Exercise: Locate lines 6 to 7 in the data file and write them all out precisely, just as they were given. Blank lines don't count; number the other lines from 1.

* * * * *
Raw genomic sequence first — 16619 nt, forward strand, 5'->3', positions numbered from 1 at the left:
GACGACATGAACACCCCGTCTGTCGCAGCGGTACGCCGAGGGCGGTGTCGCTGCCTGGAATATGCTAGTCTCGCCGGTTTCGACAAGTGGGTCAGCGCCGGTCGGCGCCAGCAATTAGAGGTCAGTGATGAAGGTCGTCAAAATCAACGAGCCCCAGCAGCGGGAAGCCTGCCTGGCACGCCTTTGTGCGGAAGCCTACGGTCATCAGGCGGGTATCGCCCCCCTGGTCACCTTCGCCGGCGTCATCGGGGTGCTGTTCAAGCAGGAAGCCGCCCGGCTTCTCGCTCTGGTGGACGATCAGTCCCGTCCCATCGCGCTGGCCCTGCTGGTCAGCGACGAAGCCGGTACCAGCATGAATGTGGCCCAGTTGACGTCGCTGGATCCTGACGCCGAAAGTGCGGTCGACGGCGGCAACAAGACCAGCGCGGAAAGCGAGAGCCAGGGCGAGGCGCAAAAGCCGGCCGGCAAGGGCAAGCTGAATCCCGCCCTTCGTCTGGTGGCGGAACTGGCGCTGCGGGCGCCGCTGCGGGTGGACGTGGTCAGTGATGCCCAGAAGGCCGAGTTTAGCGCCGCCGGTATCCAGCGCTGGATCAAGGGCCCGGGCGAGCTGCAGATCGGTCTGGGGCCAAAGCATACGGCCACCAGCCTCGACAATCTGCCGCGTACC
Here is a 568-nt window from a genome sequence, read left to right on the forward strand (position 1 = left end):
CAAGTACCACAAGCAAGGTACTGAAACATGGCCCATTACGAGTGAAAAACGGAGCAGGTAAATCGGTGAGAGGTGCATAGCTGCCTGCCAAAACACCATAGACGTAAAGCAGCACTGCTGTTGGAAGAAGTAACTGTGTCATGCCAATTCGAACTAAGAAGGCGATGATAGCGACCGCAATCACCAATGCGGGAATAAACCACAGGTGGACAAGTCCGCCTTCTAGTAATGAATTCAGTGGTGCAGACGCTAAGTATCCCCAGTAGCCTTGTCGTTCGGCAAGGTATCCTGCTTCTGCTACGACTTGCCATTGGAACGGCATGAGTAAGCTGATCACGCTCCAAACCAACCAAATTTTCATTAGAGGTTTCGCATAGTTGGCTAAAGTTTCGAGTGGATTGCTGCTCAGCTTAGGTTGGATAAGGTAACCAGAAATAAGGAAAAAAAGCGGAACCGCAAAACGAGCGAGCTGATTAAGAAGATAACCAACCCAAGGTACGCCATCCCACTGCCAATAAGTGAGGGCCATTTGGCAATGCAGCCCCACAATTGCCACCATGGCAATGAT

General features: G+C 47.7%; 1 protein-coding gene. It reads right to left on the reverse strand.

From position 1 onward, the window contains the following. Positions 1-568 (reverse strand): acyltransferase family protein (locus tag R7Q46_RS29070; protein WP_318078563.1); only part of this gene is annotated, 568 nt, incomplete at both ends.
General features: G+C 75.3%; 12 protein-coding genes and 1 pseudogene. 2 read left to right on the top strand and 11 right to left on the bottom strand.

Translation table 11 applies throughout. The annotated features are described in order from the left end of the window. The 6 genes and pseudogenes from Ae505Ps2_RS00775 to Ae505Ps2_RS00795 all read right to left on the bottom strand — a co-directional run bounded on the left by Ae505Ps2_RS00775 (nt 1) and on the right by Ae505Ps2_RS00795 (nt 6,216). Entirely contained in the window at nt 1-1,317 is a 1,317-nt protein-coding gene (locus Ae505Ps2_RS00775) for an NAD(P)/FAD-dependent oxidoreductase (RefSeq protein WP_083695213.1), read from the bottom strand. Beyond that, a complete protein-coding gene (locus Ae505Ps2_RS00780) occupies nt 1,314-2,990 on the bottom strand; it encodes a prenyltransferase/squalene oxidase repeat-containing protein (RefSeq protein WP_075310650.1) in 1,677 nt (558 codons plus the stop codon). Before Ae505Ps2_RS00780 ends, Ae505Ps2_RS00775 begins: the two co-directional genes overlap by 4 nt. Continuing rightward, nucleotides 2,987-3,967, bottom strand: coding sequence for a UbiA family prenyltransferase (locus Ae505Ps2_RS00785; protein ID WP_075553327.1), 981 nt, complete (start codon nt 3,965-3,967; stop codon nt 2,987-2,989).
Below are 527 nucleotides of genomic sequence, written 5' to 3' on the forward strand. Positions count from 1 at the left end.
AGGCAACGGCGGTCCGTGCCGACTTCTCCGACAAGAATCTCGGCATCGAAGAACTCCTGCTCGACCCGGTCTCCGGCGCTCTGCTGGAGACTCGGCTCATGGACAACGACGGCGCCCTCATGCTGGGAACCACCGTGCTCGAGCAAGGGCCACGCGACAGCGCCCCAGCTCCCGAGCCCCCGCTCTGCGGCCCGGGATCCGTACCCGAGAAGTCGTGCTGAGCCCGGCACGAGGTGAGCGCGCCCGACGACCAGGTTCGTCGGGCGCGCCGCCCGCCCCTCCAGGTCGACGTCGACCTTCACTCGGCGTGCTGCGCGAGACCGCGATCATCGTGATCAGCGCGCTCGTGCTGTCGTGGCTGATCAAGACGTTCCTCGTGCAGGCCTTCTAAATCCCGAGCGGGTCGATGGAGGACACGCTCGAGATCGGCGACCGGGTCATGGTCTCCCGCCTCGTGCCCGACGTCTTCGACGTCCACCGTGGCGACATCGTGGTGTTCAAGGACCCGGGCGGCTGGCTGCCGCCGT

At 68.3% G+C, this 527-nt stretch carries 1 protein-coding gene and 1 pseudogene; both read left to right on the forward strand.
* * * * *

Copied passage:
From position 1 onward, the window contains the following. Positions 1-568 (reverse strand): acyltransferase family protein (locus tag R7Q46_RS29070; protein WP_318078563.1); only part of this gene is annotated, 568 nt, incomplete at both ends.
General features: G+C 75.3%; 12 protein-coding genes and 1 pseudogene. 2 read left to right on the top strand and 11 right to left on the bottom strand.